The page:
One of the signs accompanying the Vostok spacecraft's ejection seat. It reads
Necessary for Safe Landing
The Vostok-type capsule displayed here includes a Vostok ejection seat
positioned as it would have been at the moment of ejection. The seat blasted
the cosmonaut free of the capsule automatically at an altitude of about 21,000
feet. Seat and cosmonaut briefly tumbled, then a parachute opened on the
seat's top to stabilize descent. Moments later, the cosmonaut separated from
the seat and opened a personal parachute
for final descent to Earth.
The Vostok landing system did not permit a soft landing. To help make the
Vostok capsule light enough for the R-7 rocket to launch into orbit, its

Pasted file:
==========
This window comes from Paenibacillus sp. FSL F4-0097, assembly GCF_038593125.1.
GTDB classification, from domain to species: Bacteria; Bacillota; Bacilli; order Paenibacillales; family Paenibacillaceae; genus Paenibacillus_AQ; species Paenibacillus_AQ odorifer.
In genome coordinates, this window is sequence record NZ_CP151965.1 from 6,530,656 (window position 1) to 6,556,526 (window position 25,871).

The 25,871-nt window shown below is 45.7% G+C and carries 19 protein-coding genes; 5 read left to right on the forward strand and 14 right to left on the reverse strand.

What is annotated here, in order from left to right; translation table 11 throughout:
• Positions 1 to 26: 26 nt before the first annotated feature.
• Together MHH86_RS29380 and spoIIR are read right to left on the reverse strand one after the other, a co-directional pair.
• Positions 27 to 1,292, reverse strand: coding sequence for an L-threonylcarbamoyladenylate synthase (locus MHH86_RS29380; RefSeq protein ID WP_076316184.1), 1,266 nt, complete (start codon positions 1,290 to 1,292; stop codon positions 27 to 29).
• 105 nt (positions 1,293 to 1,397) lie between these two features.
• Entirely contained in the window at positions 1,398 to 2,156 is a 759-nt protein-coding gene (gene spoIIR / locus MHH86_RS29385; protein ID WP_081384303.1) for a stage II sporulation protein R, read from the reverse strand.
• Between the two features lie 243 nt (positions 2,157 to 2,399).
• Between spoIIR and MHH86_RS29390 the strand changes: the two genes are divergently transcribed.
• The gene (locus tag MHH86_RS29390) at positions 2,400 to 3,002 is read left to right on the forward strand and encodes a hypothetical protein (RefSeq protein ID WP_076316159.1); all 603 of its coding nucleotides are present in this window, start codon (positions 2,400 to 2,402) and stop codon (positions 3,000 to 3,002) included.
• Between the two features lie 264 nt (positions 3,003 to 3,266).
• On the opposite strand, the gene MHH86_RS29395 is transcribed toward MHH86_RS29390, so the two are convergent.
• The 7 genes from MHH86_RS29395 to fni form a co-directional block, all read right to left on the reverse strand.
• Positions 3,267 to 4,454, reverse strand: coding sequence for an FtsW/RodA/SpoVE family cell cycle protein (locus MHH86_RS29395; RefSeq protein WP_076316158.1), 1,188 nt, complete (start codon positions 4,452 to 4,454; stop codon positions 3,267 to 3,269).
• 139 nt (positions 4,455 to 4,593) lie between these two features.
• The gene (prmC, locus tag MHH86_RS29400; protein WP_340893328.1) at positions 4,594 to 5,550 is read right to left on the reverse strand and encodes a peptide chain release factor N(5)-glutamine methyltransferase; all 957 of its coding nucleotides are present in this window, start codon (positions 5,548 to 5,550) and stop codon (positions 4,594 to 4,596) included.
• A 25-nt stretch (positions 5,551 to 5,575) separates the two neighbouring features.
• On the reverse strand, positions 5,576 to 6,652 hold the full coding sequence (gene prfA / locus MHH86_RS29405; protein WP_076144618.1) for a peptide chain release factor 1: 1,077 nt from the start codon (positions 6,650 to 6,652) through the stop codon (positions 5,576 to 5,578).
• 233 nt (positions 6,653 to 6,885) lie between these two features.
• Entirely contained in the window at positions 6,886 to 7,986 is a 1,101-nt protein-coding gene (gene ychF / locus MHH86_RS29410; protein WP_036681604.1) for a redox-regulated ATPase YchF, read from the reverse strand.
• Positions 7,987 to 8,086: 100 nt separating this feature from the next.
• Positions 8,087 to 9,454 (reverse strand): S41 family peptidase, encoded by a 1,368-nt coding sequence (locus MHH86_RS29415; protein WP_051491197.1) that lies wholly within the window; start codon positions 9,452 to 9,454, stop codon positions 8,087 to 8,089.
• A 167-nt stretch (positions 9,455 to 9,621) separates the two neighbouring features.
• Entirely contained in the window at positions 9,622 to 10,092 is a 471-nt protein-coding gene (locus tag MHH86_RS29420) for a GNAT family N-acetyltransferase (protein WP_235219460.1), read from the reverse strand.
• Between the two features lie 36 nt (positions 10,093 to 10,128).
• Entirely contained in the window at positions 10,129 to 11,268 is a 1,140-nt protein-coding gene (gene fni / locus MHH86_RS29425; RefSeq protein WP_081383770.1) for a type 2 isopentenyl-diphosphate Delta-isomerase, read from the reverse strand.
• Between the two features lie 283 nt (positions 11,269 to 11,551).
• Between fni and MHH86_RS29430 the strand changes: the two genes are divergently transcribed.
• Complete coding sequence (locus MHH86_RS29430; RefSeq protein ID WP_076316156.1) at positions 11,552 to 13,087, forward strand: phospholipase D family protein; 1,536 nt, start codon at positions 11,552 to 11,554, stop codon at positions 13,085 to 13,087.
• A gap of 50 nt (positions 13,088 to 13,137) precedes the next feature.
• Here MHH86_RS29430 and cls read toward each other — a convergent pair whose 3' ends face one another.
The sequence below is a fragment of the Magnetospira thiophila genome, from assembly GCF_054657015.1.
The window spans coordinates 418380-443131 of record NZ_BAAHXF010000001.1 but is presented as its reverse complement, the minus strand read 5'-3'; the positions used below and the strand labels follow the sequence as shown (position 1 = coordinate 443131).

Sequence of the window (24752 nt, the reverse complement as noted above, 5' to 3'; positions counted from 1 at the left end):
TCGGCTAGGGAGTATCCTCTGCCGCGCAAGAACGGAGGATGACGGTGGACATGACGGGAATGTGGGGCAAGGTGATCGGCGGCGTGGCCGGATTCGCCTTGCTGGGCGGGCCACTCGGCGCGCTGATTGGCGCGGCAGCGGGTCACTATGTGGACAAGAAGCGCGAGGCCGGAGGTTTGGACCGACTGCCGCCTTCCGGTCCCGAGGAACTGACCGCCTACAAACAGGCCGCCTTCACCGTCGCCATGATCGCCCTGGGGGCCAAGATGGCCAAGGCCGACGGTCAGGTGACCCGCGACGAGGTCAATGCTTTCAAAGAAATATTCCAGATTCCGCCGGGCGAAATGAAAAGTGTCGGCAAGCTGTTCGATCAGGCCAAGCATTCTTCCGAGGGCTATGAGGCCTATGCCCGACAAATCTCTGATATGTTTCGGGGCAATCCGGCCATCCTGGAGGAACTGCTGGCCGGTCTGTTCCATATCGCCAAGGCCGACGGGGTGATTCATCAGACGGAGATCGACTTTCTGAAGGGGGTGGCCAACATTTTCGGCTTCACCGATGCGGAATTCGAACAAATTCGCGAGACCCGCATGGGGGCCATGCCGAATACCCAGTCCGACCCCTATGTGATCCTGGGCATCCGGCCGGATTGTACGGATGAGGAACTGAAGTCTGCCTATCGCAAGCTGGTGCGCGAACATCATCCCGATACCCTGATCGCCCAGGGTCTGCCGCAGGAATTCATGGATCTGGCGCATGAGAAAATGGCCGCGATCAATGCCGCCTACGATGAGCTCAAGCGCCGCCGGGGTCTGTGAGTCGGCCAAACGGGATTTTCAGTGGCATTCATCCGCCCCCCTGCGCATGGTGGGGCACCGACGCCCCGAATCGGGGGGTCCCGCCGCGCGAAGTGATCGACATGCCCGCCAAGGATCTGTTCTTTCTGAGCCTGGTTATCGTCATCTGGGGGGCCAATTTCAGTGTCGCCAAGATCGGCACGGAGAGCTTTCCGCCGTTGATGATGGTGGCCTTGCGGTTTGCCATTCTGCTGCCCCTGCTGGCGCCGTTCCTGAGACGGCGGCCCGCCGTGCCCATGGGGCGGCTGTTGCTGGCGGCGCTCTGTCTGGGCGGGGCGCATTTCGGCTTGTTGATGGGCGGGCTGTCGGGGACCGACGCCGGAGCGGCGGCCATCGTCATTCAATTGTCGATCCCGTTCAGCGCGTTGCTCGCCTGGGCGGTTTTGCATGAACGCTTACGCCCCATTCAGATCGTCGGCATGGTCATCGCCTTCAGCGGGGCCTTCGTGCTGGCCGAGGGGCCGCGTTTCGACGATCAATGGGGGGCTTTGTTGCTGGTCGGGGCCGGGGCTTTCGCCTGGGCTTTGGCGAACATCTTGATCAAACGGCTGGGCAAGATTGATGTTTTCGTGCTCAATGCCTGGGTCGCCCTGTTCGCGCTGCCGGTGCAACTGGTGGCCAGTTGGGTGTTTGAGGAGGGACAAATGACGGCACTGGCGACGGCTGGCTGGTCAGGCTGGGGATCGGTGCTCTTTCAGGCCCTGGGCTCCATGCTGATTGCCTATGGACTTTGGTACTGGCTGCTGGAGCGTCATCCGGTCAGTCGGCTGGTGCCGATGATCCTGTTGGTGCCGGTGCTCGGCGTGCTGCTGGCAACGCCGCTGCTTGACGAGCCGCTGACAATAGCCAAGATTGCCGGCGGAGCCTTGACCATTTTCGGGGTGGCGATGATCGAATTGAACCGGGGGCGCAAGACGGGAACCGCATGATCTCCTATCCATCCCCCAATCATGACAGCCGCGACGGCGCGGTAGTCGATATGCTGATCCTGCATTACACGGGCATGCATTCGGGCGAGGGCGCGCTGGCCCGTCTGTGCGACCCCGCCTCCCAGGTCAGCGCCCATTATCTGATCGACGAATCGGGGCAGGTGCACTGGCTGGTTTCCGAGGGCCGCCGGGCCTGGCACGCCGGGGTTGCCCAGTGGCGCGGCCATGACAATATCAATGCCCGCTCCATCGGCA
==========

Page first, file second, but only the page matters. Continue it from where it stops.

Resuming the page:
parachute was small and its ejection seat included no shock absorbers. Cutting
corners on these systems also simplified Vostok, which Korolev hoped would help
ensure its readiness ahead of NASA's Mercury. Any cosmonaut who attempted to
land in a Vostok capsule would have been injured or even killed, so Gagarin and
the other five Vostok cosmonauts ejected during its final descent to Earth.
The capsule beat the cosmonaut to the ground by several minutes.
[Caption of left-hand graphic] Illustration of descending Vostok capsule as the
cosmonaut ejects. The cosmonaut's parachute can be seen stowed at the top of
[Caption of right-hand graphic] Cosmonaut in a Vostok ejector seat being
launched from an aircraft during a training exercise.
Illustration and photo: "The
Soviet Manned Space Program"